Technology that can engage patients so they can contribute to their own care will be crucial to the success of new payment models such as accountable care organizations, representatives from several healthcare organizations said during a panel discussion at the fourth annual Health Datapalooza conference in Washington, D.C. on Monday. In particular, panelists focused on how technology must be able to leverage data to prompt more preventive behavior and to spur discussions between providers and patients.
"We need to get out of this notion of not telling people about the mistakes that they've made, and instead tell them how they can avoid those mistakes in the future," Ron Ozminkowski (right), senior vice president and chief scientific officer at OptumHealth Care Solutions, said. "The notion of savings and incentives for doing things the right way will blunt fee-for-service. If we can do this in a way that [uses data] to focus on better care [and] better costs, we'll get better results."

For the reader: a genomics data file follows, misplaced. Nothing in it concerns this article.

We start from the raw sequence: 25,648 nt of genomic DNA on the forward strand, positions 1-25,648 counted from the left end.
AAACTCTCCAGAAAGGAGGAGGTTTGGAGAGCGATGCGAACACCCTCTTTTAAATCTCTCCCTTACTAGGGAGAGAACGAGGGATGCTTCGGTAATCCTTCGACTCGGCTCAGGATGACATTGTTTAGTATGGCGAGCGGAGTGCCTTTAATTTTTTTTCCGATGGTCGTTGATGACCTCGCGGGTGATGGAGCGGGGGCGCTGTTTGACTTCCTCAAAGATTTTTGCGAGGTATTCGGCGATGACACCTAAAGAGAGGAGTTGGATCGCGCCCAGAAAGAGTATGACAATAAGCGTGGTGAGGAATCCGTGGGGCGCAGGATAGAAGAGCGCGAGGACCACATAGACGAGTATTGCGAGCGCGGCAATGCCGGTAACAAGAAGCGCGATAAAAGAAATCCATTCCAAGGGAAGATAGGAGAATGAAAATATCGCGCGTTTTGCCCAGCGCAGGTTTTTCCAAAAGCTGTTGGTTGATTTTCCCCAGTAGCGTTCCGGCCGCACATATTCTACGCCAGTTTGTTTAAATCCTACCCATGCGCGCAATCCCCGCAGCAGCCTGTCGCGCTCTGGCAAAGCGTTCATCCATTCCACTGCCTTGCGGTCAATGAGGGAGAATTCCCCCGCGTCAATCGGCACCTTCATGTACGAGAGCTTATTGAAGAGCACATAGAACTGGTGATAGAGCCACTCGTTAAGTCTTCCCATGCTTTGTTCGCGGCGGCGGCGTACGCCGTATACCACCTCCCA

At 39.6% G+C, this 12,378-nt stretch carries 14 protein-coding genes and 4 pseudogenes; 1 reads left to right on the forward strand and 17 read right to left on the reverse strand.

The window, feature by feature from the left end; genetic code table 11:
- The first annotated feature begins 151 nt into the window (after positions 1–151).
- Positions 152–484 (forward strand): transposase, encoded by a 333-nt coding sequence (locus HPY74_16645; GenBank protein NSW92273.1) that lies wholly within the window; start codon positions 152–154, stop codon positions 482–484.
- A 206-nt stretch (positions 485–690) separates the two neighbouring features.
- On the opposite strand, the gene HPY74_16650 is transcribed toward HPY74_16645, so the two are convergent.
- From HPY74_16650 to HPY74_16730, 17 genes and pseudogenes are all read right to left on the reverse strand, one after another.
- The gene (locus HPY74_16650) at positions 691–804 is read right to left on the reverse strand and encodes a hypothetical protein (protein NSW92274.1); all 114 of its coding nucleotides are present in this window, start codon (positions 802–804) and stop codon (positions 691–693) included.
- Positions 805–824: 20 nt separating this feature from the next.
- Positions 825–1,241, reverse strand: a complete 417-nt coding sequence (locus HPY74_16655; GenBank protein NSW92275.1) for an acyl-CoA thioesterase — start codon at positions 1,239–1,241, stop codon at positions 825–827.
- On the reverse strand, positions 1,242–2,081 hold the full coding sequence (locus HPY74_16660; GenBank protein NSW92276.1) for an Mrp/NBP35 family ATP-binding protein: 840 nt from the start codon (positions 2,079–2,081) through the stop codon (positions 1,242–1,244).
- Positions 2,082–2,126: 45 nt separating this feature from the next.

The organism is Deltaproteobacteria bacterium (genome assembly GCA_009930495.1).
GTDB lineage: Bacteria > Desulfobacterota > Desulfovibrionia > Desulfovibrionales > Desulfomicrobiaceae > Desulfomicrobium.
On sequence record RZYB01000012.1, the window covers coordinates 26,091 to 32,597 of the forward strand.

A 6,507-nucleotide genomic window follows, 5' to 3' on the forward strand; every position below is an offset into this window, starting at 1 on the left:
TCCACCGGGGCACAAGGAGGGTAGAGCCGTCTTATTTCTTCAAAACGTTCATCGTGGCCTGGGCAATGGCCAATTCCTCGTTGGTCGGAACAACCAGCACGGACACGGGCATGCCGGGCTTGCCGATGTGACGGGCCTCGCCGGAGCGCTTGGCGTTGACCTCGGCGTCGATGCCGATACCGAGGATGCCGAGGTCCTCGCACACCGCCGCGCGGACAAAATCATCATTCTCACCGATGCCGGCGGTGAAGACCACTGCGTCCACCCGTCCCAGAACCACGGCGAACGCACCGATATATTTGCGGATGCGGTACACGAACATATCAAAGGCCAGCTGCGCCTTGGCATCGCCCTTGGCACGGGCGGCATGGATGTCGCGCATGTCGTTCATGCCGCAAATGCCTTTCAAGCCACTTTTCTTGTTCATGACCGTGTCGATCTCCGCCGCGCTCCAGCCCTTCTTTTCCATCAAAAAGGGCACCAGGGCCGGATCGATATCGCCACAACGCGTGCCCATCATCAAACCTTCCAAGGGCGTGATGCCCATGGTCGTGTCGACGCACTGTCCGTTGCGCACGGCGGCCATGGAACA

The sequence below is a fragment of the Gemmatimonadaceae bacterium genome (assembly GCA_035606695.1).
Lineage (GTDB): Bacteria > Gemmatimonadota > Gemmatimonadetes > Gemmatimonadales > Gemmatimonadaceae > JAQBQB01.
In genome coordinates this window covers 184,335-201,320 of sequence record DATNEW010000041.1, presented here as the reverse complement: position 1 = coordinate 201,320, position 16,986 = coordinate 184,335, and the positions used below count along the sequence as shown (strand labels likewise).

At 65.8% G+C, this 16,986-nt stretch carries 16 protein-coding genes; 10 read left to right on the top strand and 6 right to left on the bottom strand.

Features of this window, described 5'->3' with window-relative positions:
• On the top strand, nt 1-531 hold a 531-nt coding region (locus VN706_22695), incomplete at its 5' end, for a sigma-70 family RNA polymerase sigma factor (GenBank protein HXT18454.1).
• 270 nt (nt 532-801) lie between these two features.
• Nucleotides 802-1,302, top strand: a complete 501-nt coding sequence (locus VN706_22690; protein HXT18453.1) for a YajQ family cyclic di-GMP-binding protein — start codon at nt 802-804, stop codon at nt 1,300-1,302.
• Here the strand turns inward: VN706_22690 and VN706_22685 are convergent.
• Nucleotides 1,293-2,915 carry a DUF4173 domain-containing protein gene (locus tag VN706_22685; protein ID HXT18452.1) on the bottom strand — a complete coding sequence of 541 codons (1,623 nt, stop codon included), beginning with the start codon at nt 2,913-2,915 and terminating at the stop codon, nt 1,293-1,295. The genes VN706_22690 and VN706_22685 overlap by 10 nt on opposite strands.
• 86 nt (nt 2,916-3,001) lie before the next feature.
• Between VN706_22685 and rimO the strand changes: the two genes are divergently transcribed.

Ozminkowski specifically talked about the benefits of iBlueButton technology as it relates to facilitating communications between patients and caregivers.
"What happens when a patient's care manager or a primary doctor leaves?" he said. "This technology helps to mitigate that. I don't have to remember what all of my doctors told me, or all of my medications; it's all stored electronically. It saves the ramifications of one clinician not knowing what another did for me."
Jonathan Blum (left), deputy administrator and director for the Centers for Medicare & Medicaid Services, said that technology needs to harness data in a way that proves to beneficiaries the upside of shifting payment models. As different models are tested in different parts of the country, he said, patients are going to demand detailed information about where care is better and why.
"We're going to need to know, through data, how care actually changes," Blum said. "With better data and technology, we can see what's happening to patients more easily and adjust course in real time."
Jami Doucette (right), CEO of concierge care firm ModernMed, said that continued cost transparency in healthcare will be an essential part of helping patients to make some of those determinations.
"While we've seen tremendous strides [in transparency], we still have a long way to go," he said.